Why the industry targets young people

Young people are a prime market for tobacco products. With smoking among adults declining, tobacco makers need to replace long-term users who have quit . . . or died. So the tobacco industry recruits replacement smokers from youth and young adults—the age groups in which 99% of tobacco use begins. Young adults are a prime target for tobacco advertising and marketing. And messages aimed at this age group also attract the attention of younger consumers—a plus for the tobacco industry.


If we choose to, we can end the tobacco epidemic in this country. But it’s going to take all of us—parents, teachers, health care providers, communities, states, schools, and policymakers—supporting policies, programs, and media campaigns that prevent tobacco use by youth and young adults.


There are effective policies and programs that prevent young people from using tobacco. Policies and programs that contain several parts working together to make tobacco use more difficult and less accepted are the ones that work best.


Policies are very effective because they can change the environment so that choosing a tobacco-free life is encouraged and supported. Government and private entities have implemented a number of policies that are effective in preventing youth tobacco use.

Here are some policies proven to work best:

  • Make tobacco products less affordable.
  • Restrict tobacco marketing.
  • Ban smoking in public places—such as workplaces, schools, day care centers, hospitals, restaurants, hotels, and parks.
  • Require tobacco companies to label tobacco packages with large, graphic health warnings.


Many states and communities have programs to prevent tobacco use by young people. Not On Tobacco (N-O-T) is the American Lung Association’s voluntary smoking cessation program for teens 14-19. Over the 10-week program, participants learn to identify their reasons for smoking, healthy alternatives to tobacco use, and people who will support them in their efforts to quit. Learn more HERE.


Mass media campaigns against tobacco use—most often TV ads—have proven very effective at helping prevent tobacco use by young people. Studies show that teens respond most to ads that trigger strong negative feelings, such as ads about how smoking and secondhand smoke harm health and ads that expose the tobacco industry’s marketing strategies that target young people. Even ads that are designed for adult audiences help reduce tobacco use among young people.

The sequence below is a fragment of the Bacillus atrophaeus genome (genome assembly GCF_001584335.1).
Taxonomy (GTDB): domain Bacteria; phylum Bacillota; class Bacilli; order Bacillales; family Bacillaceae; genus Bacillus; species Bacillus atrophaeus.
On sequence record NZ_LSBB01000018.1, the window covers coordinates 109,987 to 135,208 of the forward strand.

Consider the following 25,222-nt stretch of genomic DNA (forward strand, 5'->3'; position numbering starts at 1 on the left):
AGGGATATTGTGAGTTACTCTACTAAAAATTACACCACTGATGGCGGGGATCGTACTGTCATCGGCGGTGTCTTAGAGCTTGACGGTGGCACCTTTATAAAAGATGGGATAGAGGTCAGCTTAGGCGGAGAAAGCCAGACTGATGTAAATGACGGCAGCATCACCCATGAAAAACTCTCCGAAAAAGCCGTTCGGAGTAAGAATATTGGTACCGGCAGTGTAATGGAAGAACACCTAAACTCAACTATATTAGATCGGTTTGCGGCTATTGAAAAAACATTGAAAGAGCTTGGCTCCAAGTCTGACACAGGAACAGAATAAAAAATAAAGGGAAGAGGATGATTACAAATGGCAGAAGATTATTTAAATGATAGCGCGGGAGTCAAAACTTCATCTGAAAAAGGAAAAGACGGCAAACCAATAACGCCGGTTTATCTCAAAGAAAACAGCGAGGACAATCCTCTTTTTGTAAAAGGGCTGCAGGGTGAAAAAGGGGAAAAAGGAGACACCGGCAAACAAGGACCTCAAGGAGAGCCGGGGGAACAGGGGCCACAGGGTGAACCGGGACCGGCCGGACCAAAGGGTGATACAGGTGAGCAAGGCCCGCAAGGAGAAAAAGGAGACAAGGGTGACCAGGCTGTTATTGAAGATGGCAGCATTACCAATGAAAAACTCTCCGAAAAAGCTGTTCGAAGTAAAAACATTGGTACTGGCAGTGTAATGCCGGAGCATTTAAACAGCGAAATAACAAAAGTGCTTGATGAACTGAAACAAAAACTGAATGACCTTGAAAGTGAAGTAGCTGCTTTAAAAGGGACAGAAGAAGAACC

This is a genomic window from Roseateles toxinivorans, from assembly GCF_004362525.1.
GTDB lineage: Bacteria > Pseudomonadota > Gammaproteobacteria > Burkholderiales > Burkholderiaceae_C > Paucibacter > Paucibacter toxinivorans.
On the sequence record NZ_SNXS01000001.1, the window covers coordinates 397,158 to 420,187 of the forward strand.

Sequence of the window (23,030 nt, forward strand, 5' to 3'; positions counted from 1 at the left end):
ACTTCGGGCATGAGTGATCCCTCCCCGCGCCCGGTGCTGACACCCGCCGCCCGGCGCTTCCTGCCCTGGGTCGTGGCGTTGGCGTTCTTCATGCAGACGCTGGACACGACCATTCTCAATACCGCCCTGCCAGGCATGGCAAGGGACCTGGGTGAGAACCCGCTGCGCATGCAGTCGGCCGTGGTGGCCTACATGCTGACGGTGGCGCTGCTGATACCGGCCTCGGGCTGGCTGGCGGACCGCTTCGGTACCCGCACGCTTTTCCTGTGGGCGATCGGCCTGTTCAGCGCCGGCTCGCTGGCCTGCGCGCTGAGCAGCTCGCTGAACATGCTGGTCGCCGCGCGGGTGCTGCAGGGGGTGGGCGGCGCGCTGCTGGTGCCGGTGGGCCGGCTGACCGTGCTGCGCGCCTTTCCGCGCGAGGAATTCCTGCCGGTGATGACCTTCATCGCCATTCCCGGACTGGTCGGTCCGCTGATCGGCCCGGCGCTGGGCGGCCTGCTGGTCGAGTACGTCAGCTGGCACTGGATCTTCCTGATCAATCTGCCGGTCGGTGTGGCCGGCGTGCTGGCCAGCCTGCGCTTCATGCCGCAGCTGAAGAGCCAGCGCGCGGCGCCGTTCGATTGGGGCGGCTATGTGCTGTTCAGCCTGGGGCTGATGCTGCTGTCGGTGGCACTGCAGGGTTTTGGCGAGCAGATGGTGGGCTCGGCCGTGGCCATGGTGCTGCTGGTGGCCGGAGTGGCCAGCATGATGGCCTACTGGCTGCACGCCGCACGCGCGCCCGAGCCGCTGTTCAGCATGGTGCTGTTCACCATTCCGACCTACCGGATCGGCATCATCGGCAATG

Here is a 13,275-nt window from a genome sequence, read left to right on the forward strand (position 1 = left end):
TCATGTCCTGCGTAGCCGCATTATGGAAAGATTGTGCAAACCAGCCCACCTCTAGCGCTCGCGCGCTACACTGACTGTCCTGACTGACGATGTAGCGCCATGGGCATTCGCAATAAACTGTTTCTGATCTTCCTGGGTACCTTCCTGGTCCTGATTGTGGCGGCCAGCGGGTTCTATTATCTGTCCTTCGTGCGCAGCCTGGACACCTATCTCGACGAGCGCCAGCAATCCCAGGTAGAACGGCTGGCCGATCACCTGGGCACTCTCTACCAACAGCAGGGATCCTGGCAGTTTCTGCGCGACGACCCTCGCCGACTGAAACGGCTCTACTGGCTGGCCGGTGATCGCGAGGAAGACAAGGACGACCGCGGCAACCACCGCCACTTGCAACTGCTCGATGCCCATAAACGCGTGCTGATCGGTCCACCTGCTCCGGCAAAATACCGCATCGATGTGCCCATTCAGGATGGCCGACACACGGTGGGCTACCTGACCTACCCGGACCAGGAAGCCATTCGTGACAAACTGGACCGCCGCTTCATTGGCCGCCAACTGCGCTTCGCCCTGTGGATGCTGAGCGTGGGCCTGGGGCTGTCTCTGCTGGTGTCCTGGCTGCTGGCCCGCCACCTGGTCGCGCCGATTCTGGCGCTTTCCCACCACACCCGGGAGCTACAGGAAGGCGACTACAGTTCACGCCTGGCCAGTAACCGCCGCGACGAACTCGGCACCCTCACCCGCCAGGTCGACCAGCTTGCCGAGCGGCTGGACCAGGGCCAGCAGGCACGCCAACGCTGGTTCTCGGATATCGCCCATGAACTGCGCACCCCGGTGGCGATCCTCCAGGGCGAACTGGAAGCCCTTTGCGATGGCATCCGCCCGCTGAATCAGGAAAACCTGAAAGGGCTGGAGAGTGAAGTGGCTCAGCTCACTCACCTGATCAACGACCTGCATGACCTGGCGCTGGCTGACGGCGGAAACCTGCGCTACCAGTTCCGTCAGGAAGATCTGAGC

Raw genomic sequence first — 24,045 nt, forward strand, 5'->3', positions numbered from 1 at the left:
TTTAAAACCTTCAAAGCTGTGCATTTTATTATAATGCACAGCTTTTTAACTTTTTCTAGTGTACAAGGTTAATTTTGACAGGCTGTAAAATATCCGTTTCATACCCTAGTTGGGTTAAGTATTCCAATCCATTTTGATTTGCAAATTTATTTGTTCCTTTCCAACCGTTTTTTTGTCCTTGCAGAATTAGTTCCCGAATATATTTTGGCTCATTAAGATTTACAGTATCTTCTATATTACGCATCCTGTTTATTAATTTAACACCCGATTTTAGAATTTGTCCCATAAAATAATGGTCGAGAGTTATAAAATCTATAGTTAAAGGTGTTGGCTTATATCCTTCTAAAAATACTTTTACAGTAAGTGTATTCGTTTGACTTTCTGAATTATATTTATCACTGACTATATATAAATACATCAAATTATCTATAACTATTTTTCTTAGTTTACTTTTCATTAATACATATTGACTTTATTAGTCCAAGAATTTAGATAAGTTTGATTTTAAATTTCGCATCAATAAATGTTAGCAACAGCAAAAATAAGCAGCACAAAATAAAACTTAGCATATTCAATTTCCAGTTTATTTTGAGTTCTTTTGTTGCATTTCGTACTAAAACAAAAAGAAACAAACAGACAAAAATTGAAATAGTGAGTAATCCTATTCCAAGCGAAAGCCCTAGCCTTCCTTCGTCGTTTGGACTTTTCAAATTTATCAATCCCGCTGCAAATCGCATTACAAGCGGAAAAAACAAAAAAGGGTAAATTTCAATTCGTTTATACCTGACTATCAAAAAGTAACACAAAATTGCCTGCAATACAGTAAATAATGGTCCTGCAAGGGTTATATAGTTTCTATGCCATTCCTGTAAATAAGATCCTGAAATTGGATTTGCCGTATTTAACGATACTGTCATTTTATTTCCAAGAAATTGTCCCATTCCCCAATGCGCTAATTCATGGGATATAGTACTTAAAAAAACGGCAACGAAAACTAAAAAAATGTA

Every 3 or 4 years, new groups of children and teens reach the age where they are vulnerable to influences encouraging them to smoke. To be effective, mass media campaigns must be repeated so they will reach new vulnerable populations.


You can help your children make healthy choices about tobacco use. Try these tips.

Tell them:

  • Key facts about tobacco.
  • You don’t want anyone—including them—to use tobacco in your house or car.
  • You expect they will never use tobacco, or will stop using it.

Help them:

  • Cope with their problems.
  • Refuse tobacco.
  • Quit if they’re current users.

Make sure you:

  • Know what they’re doing and who their friends are.
  • Network with other parents who can help you encourage children and teens to refuse tobacco.
  • Encourage your children’s schools to enforce tobacco-free policies for students, faculty, staff, and visitors both on campus and at all school-sponsored events off campus.
  • Enforce movie age restrictions—and discourage teens from playing video games or using other media that feature smoking.
  • Never give tobacco to children or teens.
  • Set a good example by not using tobacco yourself.

 For every person who dies from a tobacco-related disease, 20 more suffer from a serious chronic illness caused by tobacco. Click HERE to read about the Center for Disease Control (CDC)'s new Tips from Former Smokers campaign and watch their heartbreaking testimonials.

 Surgeon General's Report shows that Youth Smoking is NOT an Accident


Back to Top